Former Volkswagen engineer James Liang is taking the fall for his employers sins. Liang has been sentenced to 40 months in federal prison, and has been ordered to pay a $200,000 fine for his part in the German automaker's deception about diesel emissions. That fine is 10 times the amount prosecutors were seeking, according to Reuters. While his defense argued for house arrest considering he'd only "blindly executed" his marching orders out of "misguided loyalty."
The prosecution had other ideas, and felt that a prison sentence would "send a powerful deterrent message" to the rest of the auto industry.
Bloomberg reports that VW went as far as operating a top-secret test site for its diesel emissions, so as to hide its trickery.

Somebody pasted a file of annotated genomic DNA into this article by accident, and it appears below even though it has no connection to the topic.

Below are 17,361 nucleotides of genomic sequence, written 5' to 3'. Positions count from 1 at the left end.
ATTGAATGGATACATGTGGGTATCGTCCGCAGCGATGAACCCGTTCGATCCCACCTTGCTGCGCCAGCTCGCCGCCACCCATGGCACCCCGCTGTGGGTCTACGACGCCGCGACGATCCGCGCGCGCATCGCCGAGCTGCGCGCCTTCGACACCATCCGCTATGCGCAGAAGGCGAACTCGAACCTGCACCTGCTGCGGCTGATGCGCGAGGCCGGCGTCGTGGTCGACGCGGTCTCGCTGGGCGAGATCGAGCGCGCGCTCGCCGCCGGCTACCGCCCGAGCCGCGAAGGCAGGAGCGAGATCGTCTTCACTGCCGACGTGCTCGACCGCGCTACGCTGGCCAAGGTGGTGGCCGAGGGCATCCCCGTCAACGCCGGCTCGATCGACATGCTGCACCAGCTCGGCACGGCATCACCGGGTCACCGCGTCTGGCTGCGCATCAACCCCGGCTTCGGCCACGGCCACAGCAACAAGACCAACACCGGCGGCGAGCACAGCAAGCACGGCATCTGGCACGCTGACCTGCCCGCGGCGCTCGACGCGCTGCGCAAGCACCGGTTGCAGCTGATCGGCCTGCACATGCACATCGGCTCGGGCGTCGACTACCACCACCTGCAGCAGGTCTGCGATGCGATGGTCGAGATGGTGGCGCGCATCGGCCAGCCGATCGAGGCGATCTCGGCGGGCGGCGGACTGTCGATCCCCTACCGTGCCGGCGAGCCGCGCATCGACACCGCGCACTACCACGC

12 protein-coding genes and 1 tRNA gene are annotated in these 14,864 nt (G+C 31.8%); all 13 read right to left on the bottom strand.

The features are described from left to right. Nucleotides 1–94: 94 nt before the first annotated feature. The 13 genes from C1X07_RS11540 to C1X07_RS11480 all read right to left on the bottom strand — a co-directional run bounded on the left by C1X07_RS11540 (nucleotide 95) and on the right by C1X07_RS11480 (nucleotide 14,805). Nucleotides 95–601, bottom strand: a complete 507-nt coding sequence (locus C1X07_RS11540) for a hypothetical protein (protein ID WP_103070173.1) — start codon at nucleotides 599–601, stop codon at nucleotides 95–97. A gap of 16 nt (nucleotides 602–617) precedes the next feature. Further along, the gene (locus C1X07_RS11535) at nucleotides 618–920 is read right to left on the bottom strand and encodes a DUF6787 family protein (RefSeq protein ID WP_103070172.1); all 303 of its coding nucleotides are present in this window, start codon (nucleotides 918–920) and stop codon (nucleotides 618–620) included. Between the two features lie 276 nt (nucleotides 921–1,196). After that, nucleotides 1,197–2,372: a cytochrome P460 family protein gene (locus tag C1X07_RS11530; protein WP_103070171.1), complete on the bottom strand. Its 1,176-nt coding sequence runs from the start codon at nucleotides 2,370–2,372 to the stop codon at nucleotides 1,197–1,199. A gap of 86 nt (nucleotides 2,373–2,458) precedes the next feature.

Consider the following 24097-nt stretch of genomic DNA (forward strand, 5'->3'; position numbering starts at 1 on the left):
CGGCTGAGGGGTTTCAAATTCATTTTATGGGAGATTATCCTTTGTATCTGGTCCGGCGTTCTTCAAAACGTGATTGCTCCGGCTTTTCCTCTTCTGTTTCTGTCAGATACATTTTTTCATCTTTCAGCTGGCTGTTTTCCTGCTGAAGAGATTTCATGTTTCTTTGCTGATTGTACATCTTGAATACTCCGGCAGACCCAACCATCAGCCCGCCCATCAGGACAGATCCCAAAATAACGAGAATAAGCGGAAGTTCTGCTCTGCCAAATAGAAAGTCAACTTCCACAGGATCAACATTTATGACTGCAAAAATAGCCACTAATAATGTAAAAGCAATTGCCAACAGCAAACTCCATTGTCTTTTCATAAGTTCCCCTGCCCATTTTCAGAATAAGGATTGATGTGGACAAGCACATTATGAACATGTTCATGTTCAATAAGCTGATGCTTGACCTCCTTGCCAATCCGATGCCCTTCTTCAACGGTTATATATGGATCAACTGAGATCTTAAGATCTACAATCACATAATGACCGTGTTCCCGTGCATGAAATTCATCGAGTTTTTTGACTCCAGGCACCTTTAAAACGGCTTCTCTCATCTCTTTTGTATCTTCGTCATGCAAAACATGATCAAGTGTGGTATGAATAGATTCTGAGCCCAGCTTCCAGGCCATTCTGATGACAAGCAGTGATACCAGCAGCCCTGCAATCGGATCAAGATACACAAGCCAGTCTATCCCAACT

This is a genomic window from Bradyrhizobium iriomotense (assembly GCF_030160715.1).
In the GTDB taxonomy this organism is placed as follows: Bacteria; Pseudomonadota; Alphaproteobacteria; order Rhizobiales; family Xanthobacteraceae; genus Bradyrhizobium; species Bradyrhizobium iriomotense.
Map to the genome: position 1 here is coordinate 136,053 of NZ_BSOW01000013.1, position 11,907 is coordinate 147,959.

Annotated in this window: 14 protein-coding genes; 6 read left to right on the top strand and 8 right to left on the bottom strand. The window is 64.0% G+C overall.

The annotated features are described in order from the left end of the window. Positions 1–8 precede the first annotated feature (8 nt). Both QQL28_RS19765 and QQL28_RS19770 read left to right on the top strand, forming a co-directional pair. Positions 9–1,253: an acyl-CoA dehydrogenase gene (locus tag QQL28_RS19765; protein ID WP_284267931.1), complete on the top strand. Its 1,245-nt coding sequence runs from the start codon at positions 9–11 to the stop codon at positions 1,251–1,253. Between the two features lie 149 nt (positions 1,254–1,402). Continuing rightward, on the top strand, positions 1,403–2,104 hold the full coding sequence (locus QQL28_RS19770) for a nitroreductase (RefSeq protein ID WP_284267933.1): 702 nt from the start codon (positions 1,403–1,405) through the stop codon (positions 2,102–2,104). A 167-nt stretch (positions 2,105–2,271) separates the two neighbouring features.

"Some engineers used the research facility in Wolfsburg, Germany, to upload the software that manipulated regulatory emissions checks," one of the publications sources said. More than that, the test facility was apparently not too far from the main executive tower and had:
"Unusually tight security rules that prevented access to those not involved in the project, including high-level employees who could enter all other development sites," Bloomberg writes.
This suggests that Volkswagen's claims that its higher-ups had no idea about the emissions coverups may not hold any water.
The automaker's top emissions compliance officer Oliver Schmidt is scheduled to be sentenced in Detroit on December 6th. He's already plead guilty, could serve up to seven years in prison and pay up to $400,000 in fines for his involvement in the scandal.